Tuesday, March 26, 2019

Fired Up

Man, you gotta get fired up when you are trying to get strong and doing some heavy lifts. Now, I'm a sissy with all the peak contraction and slow negatives and stuff, but when I was powerlifting, I was around a bunch of guys that would get in a blind rage before their sets. 

Kirk Karwoski used to let out a sound that was like, YYYEEEAAAAHHH, like a long "yeah"when he placed his hands on the bar when before was about to squat. And the rest of the time, he was on his Walkman, banging his head to British Steel, pacing around the gym.

Rob Wagner (799 at 198lbs in the squat, and I spotted him when he squatted 405x20) said that he used to bang his head on the bar before he squatted , but then he was in a meet with Ed Coan one time and he saw that Ed had an inward fire when he was lifting, like he was gonna explode, but without being outwardly demonstrative. So when Wagner squatted, he would take these huge breaths and he'd flair his nostrils some and then he'd be shaking a little.  Which was just another way of getting fired up. 

My junior college partner in crime, Chris (485 bench, 610x2 squat as a freshman), would focus on external things to get him going. He'd  find somebody in the gym and he'd look at him and say to me, "Jim, that guys talking shit about me!" and I'd be like, "Who?"and Chris would explain that the guy at the front counter is making fun of him and at first I was perplexed and then I figured it out: He was using that guy to get him fired up, manufacturing the rage that he needed to help him crush the set. Once I figured it out, I was like, "YEAH, Chris, that's right, screw that guy, show him!" and he'd be growling and shaking the bar and crush the set.

I freakin' love seeing people get fired up, because at hat very moment, they are free. They are supremely focused on just one objective: Getting the weight up. Nothing at that moment matters, not your job and your dumbass boss, not your Old Lady, not your screaming kids, you are free from all responsibilities and worries don't matter at all.  I had a Special Forces guy tell me one time that competing in a powerlifting meet gives him the same rush that war gave him. I'm thinking that he meant that total focus, that white light in your brain that only happens when you are locked in on a difficult task at hand.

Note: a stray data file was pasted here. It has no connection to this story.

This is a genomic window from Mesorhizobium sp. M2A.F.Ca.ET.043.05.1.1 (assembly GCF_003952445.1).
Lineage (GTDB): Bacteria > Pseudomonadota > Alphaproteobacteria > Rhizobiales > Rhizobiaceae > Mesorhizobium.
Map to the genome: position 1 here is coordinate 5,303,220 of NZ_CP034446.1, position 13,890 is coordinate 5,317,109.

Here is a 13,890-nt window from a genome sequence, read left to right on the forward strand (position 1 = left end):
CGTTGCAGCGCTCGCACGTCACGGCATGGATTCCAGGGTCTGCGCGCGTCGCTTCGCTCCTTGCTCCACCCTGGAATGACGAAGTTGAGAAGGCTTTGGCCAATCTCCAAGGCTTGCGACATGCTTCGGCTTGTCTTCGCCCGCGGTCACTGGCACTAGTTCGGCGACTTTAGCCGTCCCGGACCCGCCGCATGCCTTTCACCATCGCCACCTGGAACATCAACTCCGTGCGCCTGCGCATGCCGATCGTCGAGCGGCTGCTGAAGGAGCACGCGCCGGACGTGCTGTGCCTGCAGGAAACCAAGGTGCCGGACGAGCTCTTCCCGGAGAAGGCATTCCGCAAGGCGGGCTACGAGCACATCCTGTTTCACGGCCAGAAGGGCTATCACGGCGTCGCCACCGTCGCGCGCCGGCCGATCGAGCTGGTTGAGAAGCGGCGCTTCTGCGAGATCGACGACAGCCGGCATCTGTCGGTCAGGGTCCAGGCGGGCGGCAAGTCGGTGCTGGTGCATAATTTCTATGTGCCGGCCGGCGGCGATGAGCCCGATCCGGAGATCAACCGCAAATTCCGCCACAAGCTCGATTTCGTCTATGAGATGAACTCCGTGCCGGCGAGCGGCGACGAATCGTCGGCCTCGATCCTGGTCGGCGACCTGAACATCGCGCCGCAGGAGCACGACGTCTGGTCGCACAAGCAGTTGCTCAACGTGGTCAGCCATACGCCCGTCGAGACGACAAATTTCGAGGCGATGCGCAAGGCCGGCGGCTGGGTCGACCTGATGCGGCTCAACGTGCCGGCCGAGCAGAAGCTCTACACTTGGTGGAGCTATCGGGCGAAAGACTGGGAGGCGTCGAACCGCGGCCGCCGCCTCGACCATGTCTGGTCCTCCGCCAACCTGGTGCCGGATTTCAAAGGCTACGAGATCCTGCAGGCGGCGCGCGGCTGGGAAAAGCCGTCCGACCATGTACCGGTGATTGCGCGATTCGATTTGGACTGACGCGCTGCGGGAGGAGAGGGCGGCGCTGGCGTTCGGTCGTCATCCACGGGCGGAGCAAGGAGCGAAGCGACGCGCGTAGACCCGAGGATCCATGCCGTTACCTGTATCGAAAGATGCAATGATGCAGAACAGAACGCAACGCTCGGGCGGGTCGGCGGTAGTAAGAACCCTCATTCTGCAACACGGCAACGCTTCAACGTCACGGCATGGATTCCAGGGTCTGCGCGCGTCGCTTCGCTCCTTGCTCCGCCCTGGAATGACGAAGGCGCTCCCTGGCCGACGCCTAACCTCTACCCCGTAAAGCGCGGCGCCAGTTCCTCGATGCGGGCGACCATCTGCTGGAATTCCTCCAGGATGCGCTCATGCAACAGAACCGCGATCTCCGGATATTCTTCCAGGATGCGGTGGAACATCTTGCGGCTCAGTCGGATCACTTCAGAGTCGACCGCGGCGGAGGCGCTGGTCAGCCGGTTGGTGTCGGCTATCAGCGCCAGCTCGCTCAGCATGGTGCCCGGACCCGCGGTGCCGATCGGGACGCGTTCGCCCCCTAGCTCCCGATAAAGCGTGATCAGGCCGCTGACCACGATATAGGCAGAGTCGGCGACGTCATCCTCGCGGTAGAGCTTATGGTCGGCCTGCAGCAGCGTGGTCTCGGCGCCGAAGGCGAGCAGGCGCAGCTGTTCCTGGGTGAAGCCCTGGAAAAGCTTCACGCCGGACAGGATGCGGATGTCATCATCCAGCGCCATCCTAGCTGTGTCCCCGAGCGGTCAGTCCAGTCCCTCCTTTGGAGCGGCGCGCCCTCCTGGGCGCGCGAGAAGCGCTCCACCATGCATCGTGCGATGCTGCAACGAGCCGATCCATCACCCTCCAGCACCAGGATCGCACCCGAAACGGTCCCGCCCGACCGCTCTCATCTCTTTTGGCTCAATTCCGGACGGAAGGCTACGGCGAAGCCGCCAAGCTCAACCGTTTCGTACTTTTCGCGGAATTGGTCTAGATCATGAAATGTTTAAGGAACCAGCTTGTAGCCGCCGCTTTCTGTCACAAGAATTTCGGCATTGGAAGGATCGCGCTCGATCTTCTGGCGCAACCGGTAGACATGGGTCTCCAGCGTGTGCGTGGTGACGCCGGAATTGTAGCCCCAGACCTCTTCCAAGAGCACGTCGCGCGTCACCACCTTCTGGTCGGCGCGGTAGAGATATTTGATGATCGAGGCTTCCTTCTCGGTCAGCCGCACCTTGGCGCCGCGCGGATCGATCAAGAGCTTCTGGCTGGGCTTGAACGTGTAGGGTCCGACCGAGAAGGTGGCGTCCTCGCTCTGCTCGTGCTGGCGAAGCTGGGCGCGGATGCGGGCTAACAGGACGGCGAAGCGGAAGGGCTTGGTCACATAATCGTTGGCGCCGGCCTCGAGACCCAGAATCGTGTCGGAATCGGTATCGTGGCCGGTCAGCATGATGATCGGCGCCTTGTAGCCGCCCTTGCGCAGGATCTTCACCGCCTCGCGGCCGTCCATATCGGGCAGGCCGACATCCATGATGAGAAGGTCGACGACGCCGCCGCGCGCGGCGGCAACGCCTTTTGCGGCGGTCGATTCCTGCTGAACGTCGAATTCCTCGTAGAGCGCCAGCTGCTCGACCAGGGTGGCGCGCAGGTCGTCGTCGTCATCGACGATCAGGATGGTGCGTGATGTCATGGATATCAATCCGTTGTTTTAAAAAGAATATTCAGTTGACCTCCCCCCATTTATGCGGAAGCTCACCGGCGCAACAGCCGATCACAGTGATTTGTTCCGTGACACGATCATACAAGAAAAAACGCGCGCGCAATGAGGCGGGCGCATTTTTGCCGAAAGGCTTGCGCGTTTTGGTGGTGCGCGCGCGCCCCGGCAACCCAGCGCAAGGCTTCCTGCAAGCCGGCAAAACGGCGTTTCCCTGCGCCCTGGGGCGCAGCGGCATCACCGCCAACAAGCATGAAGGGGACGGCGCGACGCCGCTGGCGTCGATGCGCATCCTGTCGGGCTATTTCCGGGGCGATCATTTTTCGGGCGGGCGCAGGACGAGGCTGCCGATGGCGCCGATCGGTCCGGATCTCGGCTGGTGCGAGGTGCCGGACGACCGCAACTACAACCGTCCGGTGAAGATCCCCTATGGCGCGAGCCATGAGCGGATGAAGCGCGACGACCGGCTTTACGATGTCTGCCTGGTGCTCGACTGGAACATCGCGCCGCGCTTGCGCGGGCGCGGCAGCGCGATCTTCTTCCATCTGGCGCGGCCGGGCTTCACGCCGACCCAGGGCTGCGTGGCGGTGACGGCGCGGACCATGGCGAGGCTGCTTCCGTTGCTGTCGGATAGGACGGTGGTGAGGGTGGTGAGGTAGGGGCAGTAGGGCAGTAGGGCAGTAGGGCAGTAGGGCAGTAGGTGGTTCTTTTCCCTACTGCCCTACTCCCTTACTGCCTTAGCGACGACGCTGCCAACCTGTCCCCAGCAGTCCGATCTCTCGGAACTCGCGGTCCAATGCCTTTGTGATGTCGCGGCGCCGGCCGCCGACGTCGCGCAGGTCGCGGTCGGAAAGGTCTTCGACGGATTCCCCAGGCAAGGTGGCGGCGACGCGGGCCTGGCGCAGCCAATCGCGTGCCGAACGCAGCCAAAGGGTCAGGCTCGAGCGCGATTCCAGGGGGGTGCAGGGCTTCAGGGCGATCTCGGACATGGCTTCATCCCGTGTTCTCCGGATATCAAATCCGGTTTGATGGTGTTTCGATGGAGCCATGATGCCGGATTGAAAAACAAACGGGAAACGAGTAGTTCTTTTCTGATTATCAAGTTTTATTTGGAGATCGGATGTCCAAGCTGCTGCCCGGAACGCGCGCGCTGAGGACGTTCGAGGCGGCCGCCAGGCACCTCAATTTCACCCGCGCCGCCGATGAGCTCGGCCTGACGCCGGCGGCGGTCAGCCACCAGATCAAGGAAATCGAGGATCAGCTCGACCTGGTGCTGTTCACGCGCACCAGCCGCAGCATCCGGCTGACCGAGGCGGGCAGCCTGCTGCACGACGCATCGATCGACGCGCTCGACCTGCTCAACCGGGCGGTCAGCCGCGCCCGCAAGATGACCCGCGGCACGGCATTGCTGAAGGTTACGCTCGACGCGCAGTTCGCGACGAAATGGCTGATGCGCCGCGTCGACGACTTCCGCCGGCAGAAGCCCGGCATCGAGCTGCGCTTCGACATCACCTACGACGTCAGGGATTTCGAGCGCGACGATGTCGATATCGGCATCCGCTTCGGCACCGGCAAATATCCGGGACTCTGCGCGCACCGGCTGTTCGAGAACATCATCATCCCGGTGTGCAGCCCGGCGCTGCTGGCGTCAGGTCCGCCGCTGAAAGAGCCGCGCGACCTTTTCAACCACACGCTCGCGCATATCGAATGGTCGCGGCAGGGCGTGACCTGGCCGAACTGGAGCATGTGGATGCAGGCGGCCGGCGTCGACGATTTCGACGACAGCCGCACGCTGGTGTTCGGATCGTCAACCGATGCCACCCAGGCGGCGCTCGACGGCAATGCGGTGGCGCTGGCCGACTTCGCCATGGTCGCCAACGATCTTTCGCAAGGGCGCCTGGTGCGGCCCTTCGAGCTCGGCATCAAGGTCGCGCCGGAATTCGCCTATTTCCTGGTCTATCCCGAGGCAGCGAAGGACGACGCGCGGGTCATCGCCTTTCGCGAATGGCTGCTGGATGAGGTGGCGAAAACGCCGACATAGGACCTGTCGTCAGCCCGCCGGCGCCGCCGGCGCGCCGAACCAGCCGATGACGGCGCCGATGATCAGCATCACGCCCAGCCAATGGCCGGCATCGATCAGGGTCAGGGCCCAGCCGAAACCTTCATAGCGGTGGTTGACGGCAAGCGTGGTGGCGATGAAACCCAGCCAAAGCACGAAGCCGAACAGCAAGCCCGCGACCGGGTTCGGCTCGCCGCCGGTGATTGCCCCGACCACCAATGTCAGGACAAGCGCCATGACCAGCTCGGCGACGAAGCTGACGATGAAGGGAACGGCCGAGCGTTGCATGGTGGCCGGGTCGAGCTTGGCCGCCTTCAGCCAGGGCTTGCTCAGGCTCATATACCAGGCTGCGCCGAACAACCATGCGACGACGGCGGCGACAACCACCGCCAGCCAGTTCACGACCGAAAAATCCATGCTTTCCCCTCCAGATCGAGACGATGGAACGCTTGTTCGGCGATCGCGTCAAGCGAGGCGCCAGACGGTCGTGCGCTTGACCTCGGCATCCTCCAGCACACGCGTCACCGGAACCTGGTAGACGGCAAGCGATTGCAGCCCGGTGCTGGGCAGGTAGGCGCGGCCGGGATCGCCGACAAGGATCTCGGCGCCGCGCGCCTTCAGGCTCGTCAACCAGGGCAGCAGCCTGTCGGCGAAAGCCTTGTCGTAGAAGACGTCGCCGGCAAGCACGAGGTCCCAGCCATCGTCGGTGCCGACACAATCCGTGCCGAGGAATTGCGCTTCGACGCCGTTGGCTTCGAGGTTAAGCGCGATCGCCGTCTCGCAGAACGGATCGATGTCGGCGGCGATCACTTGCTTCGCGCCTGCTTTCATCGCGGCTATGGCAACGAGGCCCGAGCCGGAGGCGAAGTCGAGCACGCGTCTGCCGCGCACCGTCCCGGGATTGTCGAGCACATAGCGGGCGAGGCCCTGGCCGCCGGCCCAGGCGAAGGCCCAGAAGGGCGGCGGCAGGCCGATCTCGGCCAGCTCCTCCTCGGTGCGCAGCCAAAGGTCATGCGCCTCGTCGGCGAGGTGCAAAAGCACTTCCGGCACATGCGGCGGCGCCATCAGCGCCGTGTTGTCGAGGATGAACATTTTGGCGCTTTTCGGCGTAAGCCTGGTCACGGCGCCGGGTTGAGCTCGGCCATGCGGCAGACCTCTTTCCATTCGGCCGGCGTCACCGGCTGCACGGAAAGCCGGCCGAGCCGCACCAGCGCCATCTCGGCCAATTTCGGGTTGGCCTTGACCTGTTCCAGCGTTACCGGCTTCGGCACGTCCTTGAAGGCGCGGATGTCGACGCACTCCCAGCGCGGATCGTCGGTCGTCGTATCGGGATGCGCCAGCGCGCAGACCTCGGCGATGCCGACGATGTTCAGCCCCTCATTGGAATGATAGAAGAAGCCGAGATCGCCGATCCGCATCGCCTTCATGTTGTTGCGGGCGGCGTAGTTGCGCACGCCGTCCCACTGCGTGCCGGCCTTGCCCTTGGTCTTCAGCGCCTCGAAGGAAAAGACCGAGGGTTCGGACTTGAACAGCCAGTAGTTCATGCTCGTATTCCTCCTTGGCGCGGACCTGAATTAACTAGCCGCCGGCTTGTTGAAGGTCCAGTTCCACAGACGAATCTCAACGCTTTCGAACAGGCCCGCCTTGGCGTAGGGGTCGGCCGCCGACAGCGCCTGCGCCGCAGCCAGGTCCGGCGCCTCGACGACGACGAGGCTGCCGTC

Some guys like a slap on the face or back. I like the back thing, but not the face thing. That just makes me focus on hitting the guy back who hit me. One time at a powerlifting meet when I was on deck to squat, Rob Wagner started rubbing my earlobes. I was like, "What the ?" , and he said that the Russians did it to their lifters all the time,  it's supposed to irritate them and get them fired up that way. I think that I missed my squat and we never did the ear rubbing again.

One thing that I found out about getting fired up is that you need to save it for when you are just getting ready to approach the bar. You get fired up too early and you won't have the strength to lift your maximum, you'll be exhausted. In my opinion, you need to be calm, and visualize the lift, a successful lift, but not get excited when visualizing. Then when you are a minute out, start building that fire and conjure up that white light and do whatever you need to get you crazy and to block out the world and then let it build and build and build until you explode and  take it out on those measly little weights that actually thought that they stood chance against you.

All About Being a Lifer

What's a Lifer? Someone who isn't in to something for just a day, a month, a year...it's for life. Whether its training or your family or your job...it doesn't matter. You work at it, you build on it, you see the big picture . You don't miss workouts because it means something to you. You are like a Shakespearean actor- no matter what is going on in your life, you block it out when it's time to train. You walk into the weight room and all else disappears. Worry about it later.